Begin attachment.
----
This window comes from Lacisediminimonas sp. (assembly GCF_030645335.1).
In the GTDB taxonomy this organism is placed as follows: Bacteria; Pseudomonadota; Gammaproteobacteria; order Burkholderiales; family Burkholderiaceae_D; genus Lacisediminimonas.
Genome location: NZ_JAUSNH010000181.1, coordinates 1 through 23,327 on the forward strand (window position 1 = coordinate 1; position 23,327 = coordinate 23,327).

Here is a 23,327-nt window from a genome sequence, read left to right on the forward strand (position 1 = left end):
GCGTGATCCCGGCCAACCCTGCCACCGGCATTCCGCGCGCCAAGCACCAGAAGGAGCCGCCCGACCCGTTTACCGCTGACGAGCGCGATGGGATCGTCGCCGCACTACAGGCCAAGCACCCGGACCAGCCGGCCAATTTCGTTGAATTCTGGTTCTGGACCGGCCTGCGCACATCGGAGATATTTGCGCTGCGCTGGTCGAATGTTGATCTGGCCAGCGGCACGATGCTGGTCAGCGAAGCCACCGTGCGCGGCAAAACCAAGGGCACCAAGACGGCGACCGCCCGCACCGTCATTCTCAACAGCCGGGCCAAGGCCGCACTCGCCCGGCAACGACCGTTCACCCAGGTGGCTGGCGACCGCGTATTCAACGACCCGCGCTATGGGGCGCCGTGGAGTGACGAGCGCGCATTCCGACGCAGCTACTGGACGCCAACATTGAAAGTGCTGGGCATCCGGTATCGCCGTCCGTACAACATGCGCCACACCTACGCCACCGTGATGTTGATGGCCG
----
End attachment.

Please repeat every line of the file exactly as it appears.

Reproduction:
This window comes from Lacisediminimonas sp. (assembly GCF_030645335.1).
In the GTDB taxonomy this organism is placed as follows: Bacteria; Pseudomonadota; Gammaproteobacteria; order Burkholderiales; family Burkholderiaceae_D; genus Lacisediminimonas.
Genome location: NZ_JAUSNH010000181.1, coordinates 1 through 23,327 on the forward strand (window position 1 = coordinate 1; position 23,327 = coordinate 23,327).

Here is a 23,327-nt window from a genome sequence, read left to right on the forward strand (position 1 = left end):
GCGTGATCCCGGCCAACCCTGCCACCGGCATTCCGCGCGCCAAGCACCAGAAGGAGCCGCCCGACCCGTTTACCGCTGACGAGCGCGATGGGATCGTCGCCGCACTACAGGCCAAGCACCCGGACCAGCCGGCCAATTTCGTTGAATTCTGGTTCTGGACCGGCCTGCGCACATCGGAGATATTTGCGCTGCGCTGGTCGAATGTTGATCTGGCCAGCGGCACGATGCTGGTCAGCGAAGCCACCGTGCGCGGCAAAACCAAGGGCACCAAGACGGCGACCGCCCGCACCGTCATTCTCAACAGCCGGGCCAAGGCCGCACTCGCCCGGCAACGACCGTTCACCCAGGTGGCTGGCGACCGCGTATTCAACGACCCGCGCTATGGGGCGCCGTGGAGTGACGAGCGCGCATTCCGACGCAGCTACTGGACGCCAACATTGAAAGTGCTGGGCATCCGGTATCGCCGTCCGTACAACATGCGCCACACCTACGCCACCGTGATGTTGATGGCCG